STATISTICAL ANALYSIS

Results are expressed as mean ± SD. Cathepsin G −/− and cathepsin G +/+ groups were compared using paired Student t tests. Significance is claimed for a 2-tailed P<.05.

BREAKING STRENGTH OF WOUND STRIPS

To determine whether there were any inherent differences in native tissue from cathepsin G −/− and cathepsin G +/+ mice, the peak load at break of standardized unwounded tissue strips was measured and found to show no difference (n=14; P>.05; Figure 1). We proceeded to test the peak load at break of standardized wound strips harvested from cathepsin G −/− and cathepsin G +/+ mice on days 7, 10, and 14 after wounding (Figure 1). On day 7 after wounding, the breaking strength of wound tissue strips from cathepsin G −/− mice was 89.7 ± 33.1 g, while that of wound tissue strips from cathepsin G +/+ mice was 153.7 ± 50.1 g, a difference of 42% (n=28; P<.002). At day 10 after wounding, when the healing wounds were well into the proliferative stage, the difference between test and control groups failed to persist (n=28; P>.05). At day 14 after wounding, as the healing wounds continued to mature, a difference between the test and control groups was also not demonstrated (n=28; P>.05).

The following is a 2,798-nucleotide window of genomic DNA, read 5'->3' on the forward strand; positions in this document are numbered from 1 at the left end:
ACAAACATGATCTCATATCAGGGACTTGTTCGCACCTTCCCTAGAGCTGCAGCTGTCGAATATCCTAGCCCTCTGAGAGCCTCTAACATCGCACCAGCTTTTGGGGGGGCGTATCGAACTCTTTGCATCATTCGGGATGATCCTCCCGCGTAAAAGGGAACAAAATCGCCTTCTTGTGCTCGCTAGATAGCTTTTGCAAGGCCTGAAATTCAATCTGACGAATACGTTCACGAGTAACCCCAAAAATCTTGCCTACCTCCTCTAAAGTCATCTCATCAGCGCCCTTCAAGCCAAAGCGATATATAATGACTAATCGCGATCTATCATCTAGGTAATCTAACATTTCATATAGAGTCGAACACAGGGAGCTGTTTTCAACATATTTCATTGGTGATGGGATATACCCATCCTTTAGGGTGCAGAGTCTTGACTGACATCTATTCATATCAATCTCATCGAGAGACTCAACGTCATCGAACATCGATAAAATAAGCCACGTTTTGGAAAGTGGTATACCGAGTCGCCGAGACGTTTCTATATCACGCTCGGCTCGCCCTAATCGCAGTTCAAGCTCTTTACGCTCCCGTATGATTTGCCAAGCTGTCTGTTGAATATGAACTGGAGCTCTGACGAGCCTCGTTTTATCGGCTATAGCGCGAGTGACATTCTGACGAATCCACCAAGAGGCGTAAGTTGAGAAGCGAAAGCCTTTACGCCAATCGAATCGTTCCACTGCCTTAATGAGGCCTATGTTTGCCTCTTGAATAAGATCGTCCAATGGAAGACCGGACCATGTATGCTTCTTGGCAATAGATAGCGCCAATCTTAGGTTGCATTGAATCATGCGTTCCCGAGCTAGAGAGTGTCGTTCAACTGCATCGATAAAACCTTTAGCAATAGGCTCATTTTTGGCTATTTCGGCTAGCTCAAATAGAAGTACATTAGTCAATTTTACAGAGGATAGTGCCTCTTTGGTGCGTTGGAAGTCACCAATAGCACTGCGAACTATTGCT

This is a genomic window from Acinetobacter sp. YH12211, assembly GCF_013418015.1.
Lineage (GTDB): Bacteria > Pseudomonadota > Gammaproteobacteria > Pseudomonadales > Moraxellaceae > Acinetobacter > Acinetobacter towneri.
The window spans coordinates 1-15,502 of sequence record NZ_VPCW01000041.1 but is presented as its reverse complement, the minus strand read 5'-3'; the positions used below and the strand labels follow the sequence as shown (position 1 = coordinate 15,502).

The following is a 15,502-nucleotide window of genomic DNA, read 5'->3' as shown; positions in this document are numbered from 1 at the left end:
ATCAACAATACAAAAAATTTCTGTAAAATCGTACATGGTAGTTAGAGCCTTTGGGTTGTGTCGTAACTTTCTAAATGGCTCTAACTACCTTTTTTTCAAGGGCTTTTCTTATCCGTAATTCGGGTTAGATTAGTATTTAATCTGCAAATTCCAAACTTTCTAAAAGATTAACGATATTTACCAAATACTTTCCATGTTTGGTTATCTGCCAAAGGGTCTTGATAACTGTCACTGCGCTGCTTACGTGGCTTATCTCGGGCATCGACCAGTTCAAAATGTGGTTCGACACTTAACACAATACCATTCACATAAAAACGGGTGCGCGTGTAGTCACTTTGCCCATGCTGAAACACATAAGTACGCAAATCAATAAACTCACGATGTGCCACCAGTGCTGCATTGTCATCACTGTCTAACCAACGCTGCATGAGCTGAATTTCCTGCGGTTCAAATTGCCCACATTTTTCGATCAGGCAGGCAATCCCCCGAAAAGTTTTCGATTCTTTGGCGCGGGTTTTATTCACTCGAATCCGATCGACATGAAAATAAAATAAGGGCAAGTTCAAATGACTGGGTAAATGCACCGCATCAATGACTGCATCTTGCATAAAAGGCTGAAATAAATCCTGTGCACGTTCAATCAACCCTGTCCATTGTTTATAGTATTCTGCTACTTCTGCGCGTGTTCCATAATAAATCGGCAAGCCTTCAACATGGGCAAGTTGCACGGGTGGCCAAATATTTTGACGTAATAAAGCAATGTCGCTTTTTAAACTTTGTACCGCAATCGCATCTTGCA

Place holder to copy figure label and caption
Figure 1.

Peak load at specimen break of standardized wound strips. On day 7 after wounding, cathepsin G −/− demonstrated a 42% decrease in breaking strength vs controls (n=28; P<.002). The impairment in healing failed to persist for days 10 and 14 after wounding. There were no differences in peak load at specimen break of unwounded tissue strips between groups (data not shown).

Graphic Jump Location
DENSITY OF NEUTROPHILS IN TISSUE SECTIONS